Expert presents the mystery of the Shroud of Turin Saturday at St. James Church

Expert presents the mystery of the Shroud of Turin Saturday at St. James Church

Russ Breault, who has been studying the Shroud of Turin for more than 30 years, will make a presentation to St. James Church in Lincoln on Saturday, March 8, explaining the mystery and controversy surrounding the centuries-old cloth that some believe was used to wrap the body of Jesus Christ.

LINCOLN - The Shroud of Turin - is it a burial cloth used to wrap the body of Jesus Christ, or a medieval hoax that has persisted for centuries?

An expert on what he calls "one of the world's top 10 mysteries" will present both sides of the argument at St. James Church, 33 Division St. in Manville, on Saturday, March 8, at 7 p.m.

Russ Breault has been studying the shroud for more than 30 years, ever since he was a writer for his college newspaper in Georgia.

He has followed the developments in theory and scientific discoveries since the late 1970s, and has since appeared in several nationally televised documentaries including "Mysteries of the Ancient World" on CBS and "The Real Face of Jesus?" on The History Channel. He has also been interviewed on "Good Morning America" and "World News Tonight with Diane Sawyer."

Breault is a longtime member of the Shroud Science Group, an international consortium of scientists and scholars dedicated to further research, and president and founder of the Shroud of Turin Education Project Inc., whose mission is "to advance the knowledge of the Shroud to a new generation."

But even he cannot explain the shroud with exact certainty.

"The biggest thing about the shroud is that it's the most analyzed artifact in the world and yet it remains an unsolved mystery," Breault said.

Scientists have tried to authenticate the shroud - or prove it the work of an artist - for years, he explained, to no definitive avail.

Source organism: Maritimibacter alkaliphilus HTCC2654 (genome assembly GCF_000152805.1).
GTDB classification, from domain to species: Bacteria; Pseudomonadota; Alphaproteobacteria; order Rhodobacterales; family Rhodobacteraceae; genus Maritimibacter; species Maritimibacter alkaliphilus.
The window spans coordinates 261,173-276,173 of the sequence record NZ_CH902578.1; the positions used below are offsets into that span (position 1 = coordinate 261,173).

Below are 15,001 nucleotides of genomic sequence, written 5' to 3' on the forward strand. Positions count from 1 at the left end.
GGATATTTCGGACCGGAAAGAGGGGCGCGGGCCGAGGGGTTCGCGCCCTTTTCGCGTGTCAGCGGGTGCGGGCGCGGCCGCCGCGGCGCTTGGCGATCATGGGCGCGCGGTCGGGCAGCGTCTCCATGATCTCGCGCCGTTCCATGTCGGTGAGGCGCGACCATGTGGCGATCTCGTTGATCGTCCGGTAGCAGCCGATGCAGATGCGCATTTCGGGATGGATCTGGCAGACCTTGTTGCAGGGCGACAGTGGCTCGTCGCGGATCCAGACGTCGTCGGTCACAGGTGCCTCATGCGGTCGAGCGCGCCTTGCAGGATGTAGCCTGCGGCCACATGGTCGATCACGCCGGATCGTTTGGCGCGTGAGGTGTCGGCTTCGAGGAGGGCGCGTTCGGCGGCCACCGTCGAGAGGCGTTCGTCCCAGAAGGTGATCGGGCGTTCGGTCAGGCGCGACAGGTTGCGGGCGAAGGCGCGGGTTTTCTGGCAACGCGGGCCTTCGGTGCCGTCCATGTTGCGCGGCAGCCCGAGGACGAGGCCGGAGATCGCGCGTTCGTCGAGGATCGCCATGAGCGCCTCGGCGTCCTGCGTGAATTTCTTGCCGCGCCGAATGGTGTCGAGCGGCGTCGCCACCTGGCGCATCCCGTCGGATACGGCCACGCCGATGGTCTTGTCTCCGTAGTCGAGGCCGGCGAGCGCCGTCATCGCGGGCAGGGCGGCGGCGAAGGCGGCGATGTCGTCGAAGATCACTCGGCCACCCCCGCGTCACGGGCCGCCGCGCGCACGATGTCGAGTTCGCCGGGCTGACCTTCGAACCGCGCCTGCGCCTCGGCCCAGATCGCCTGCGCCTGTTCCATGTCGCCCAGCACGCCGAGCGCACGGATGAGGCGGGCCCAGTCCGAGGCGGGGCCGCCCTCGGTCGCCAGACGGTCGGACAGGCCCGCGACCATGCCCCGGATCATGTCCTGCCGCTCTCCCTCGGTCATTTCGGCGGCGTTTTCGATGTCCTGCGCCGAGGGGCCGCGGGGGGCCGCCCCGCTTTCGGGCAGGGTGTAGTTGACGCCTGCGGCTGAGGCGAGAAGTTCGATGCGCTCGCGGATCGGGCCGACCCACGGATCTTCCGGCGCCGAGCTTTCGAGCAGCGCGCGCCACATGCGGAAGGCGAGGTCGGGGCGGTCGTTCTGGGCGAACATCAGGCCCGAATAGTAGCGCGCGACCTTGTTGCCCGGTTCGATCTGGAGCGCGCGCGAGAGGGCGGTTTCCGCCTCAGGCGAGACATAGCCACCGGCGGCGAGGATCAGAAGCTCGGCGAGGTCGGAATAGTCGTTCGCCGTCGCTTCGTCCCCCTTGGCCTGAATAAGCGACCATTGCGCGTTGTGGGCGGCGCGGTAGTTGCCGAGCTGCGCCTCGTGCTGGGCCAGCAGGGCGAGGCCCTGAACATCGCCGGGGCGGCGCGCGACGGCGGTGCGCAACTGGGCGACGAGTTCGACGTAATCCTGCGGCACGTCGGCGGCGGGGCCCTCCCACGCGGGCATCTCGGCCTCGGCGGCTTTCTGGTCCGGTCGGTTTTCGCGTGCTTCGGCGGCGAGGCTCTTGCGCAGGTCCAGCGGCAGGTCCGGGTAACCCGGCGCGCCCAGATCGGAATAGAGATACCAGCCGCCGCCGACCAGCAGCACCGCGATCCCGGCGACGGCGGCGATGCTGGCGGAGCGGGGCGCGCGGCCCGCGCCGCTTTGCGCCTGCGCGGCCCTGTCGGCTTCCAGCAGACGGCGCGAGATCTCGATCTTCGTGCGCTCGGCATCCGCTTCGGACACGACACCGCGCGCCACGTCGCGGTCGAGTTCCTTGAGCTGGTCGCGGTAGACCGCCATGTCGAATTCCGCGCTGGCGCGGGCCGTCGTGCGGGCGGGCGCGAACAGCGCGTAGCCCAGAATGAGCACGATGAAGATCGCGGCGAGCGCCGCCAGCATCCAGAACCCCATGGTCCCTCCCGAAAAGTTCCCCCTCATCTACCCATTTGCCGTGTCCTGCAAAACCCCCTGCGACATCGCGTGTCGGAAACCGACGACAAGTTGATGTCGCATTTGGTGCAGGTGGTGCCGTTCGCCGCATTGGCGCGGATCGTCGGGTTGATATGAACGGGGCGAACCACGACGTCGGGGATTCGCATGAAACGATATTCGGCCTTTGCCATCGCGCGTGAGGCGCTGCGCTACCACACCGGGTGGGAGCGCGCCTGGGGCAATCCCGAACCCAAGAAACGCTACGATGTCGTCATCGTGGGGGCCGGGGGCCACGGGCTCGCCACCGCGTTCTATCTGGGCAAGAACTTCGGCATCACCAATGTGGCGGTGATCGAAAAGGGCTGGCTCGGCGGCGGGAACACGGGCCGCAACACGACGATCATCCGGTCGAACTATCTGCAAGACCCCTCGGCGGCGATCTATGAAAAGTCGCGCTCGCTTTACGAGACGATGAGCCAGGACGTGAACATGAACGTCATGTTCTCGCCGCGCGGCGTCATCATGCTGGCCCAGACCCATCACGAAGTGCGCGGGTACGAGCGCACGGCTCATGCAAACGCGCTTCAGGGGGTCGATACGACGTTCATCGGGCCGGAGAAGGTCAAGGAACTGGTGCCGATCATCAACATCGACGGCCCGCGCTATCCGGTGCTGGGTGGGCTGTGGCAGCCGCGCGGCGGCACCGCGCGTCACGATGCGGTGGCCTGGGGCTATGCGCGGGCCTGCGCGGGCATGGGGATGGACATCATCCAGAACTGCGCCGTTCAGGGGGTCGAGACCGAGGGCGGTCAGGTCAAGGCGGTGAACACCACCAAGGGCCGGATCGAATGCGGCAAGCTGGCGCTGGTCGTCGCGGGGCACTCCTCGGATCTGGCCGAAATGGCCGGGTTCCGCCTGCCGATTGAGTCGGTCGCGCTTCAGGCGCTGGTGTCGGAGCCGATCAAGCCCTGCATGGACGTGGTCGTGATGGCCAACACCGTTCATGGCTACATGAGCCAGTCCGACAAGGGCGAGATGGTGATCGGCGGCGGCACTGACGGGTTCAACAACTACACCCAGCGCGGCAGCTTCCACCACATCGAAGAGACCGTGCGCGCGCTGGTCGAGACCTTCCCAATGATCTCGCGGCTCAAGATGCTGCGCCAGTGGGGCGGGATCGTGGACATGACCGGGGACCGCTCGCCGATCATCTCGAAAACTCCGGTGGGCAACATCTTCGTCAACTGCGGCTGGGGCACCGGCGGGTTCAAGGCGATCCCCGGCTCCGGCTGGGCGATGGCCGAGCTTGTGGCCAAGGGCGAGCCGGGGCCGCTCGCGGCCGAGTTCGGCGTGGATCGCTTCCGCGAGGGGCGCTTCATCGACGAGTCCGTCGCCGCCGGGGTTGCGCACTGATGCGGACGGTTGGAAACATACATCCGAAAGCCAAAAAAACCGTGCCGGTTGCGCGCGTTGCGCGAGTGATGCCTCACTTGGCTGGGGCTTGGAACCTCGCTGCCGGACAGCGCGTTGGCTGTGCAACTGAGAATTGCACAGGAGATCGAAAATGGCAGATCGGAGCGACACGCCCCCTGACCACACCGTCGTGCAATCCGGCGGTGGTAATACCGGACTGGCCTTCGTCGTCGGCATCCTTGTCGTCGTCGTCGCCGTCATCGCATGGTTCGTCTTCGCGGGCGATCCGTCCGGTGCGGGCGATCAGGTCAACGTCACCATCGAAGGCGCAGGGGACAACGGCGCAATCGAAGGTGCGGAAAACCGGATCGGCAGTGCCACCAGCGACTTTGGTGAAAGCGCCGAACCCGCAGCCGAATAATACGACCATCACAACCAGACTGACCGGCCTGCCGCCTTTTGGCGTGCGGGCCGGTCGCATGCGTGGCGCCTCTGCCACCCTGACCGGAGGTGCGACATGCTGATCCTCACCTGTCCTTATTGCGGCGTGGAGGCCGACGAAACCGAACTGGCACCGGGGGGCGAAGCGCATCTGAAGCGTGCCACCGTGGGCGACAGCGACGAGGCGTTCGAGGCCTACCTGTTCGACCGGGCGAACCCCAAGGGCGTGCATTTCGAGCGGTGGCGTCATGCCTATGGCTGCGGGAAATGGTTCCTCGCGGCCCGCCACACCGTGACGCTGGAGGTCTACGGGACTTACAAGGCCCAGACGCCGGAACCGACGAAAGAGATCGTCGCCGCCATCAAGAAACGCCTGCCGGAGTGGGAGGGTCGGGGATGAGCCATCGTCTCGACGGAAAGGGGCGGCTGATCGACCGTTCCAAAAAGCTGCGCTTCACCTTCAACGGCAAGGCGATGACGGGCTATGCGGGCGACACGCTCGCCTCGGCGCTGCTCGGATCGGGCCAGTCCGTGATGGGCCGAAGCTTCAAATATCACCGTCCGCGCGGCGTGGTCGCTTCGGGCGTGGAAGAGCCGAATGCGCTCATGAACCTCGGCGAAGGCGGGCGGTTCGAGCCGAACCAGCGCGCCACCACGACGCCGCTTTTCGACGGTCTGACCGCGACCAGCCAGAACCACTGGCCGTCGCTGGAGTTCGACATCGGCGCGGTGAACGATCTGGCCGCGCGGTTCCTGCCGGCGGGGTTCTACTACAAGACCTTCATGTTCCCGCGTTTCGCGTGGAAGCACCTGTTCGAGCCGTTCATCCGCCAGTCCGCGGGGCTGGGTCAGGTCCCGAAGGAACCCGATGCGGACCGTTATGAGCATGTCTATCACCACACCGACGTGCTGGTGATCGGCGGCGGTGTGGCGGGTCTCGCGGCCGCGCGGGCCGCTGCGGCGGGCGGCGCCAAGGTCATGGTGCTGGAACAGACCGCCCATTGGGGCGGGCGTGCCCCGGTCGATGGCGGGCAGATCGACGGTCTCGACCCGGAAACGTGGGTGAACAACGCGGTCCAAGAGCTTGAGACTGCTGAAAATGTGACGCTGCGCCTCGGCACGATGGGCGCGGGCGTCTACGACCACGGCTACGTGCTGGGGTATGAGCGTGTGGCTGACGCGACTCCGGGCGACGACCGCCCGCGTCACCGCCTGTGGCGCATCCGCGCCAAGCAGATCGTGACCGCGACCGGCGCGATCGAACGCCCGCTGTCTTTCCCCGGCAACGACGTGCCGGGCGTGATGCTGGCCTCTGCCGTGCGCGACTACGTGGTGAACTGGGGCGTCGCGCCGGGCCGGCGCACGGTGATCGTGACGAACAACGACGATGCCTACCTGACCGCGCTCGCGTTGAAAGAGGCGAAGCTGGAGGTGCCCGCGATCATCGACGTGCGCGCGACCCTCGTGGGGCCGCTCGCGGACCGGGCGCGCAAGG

The image of a man, created from human blood, shows wounds that "match up perfectly with the gospel account" of Jesus' death, Breault said, with a crown of thorns, nails in his wrists and feet, and a wound on his side.

But the blood is not soaked into the fabric, he explained. Rather, it is "a purely superficial phenomenon," he said, where the blood affects only the top two micro fibers of the cloth. With each thread having 200 micro fibers, that means the blood has only sunk into the outer 1 percent of the fabric, and is not visible on the back, he said.

"That's the big mystery; how was the image formed?" Breault said, adding that there is no evidence of paint, ink or dye. "If it's a hoax, it's the greatest one ever perpetrated."

The presentation, "Shroud Encounter," includes the viewing of 200 images and a museum-quality replica of the 14-foot shroud, which is under lock and key in Turin, Italy. Breault will cover an overview of the science and the history of the mystery and controversy.

"It's going to be soup to nuts" and "a lot more in depth than a typical documentary," he said. "It's very fast moving, very visual."

Breault said most people ask the wrong question about the shroud: What if it is not authentic? He said the real question is, what if it is authentic and no one does anything about it?

Breault said it is his mission to explore the middle path.

"Science can only take you so far," he said, "and faith will take you the rest of the way."

Admission to the presentation is $10. For more information, call Claudette Lussier, parish secretary, at 401-766-1558. Visit to learn more.